Second earthquake on the Turkey-Syria border shows the world this crisis is far from over

It may be hard to maintain the intensity of initial relief efforts, but treating long-term injuries and psychological trauma demands sustained commitment

Children affected by the earthquakes living at a tent shelter in Adana, Turkey. Nilanjana Gupta / The National
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This week, The National reported from Adana, in southern Turkey, on a support group that uses dance, music and games to help young children express trauma and anxiety.

Hands of Angels — a team of about 100 Turkish child development specialists and teachers — started working with more than 120 children affected by the February 6 earthquake on the Turkey-Syria border. It is harrowing to know that some of the children being gently led through songs and exercises — some smiling despite their predicament — had been pulled from rubble after hours or days. Many lost parents and other family members. All face an uncertain future.

An estimated 4.6 million children were living in the 10 Turkish provinces hit by the earthquake. According to Unicef, more than 2.5 million children in neighbouring Syria have also been affected. Already denied a normal childhood by the disaster, many may have been retraumatised by the 6.4-magnitude quake that struck Hatay province on Monday night.

Watching the volunteers work with these vulnerable children, playing and dancing amid a sea of tents, drives home the wisdom of Hands of Angels’ approach — to couple immediate earthquake relief with community-based health care to manage the medium and long-term effects of the catastrophe.

Volunteers help children cope with trauma after Turkey earthquake

Volunteers help children cope with trauma after Turkey earthquake

This was a point made by Dr Mike Ryan, executive director of the World Health Organisation’s Health Emergencies Programme, last week. Speaking at the World Government Summit in Dubai, he said there was a “need to remember that emergencies begin and end in our community”.

“The resilience and ability to cope in terms of a global emergency must come from our communities,” he added.

This makes sense. It will be difficult for the international community and aid agencies to maintain the intensity of the initial support efforts of the past few weeks. Dealing with the health effects of the earthquake — particularly the lingering psychological wounds of such a calamity — will require the consistent presence of skilled professionals embedded in stricken communities.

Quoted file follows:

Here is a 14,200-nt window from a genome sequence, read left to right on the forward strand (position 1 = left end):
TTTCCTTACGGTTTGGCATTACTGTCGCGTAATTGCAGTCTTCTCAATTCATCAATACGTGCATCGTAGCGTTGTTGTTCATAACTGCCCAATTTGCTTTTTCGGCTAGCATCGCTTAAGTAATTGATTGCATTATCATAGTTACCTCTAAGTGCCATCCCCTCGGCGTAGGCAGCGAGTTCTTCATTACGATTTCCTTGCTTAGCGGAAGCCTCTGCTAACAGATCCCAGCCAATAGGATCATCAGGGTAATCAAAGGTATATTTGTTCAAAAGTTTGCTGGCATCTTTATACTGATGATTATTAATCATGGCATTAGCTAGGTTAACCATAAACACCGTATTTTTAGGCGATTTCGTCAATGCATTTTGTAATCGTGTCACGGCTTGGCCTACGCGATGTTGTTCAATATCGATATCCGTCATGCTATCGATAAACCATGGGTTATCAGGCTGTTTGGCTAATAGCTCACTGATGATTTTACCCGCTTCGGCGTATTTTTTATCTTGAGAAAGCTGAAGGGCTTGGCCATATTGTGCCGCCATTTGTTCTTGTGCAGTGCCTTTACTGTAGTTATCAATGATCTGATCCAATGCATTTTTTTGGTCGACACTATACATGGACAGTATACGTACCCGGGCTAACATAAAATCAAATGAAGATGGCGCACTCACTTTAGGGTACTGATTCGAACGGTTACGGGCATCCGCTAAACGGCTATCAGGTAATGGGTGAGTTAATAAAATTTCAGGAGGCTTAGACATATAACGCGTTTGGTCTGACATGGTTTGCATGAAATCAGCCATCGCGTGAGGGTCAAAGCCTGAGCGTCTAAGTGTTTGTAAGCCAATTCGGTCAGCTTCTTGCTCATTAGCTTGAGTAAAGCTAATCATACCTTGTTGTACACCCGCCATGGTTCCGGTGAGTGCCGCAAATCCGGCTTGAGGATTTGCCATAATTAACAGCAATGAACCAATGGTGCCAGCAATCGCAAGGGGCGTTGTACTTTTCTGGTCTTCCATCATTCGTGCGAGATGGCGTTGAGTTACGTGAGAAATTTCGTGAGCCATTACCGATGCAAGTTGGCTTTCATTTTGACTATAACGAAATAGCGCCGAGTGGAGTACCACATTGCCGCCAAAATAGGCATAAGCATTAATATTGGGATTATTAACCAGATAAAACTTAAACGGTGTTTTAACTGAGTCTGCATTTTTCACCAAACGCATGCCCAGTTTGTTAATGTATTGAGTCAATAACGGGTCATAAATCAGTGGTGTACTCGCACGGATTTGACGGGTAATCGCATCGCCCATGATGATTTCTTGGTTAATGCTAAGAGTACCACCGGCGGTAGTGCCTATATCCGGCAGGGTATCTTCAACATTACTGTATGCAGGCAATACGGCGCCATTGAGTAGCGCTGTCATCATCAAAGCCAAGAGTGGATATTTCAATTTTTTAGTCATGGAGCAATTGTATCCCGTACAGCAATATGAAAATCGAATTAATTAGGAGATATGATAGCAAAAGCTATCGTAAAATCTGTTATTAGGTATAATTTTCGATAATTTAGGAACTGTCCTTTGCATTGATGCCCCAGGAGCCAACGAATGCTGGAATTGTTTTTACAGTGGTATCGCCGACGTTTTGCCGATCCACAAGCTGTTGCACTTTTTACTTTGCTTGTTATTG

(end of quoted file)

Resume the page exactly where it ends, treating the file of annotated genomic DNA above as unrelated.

It is already well-understood that treating widespread mental-health trauma is a long-term need in the aftermath of a natural disaster. One psychiatric study carried out after the 2011 Christchurch earthquake in New Zealand found “persistent increases in anxiety disorder symptoms seven years after their onset”. Another report from 2017 found that post-traumatic stress disorder was “the most commonly occurring mental health condition among earthquake survivors”.

If the situation in Turkey is bad, then the one across the border in Syria is catastrophic. Medair, a European medical NGO, has described Syria’s healthcare system as “paralysed”, with many facilities being old or severely damaged by years of war. How much avoidable loss of life and suffering due to this lack of health care there can only be guessed at. Of course, some of the victims and survivors in Turkey are Syrian refugees who have gone through previous traumatic events in their home country.

As Monday night’s secondary earthquake proved, this is a calamity that is far from over. The race to help people in Turkey and Syria is, in a way, both a sprint and a marathon. The world has responded admirably in the initial dash to feed, clothe and shelter the victims.

However, being there for the long haul — maintaining the commitment to help traumatised survivors, as Hands of Angels does, will take resolve, political will and money. Let’s hope the world is not found wanting.

Published: February 22, 2023, 3:00 AM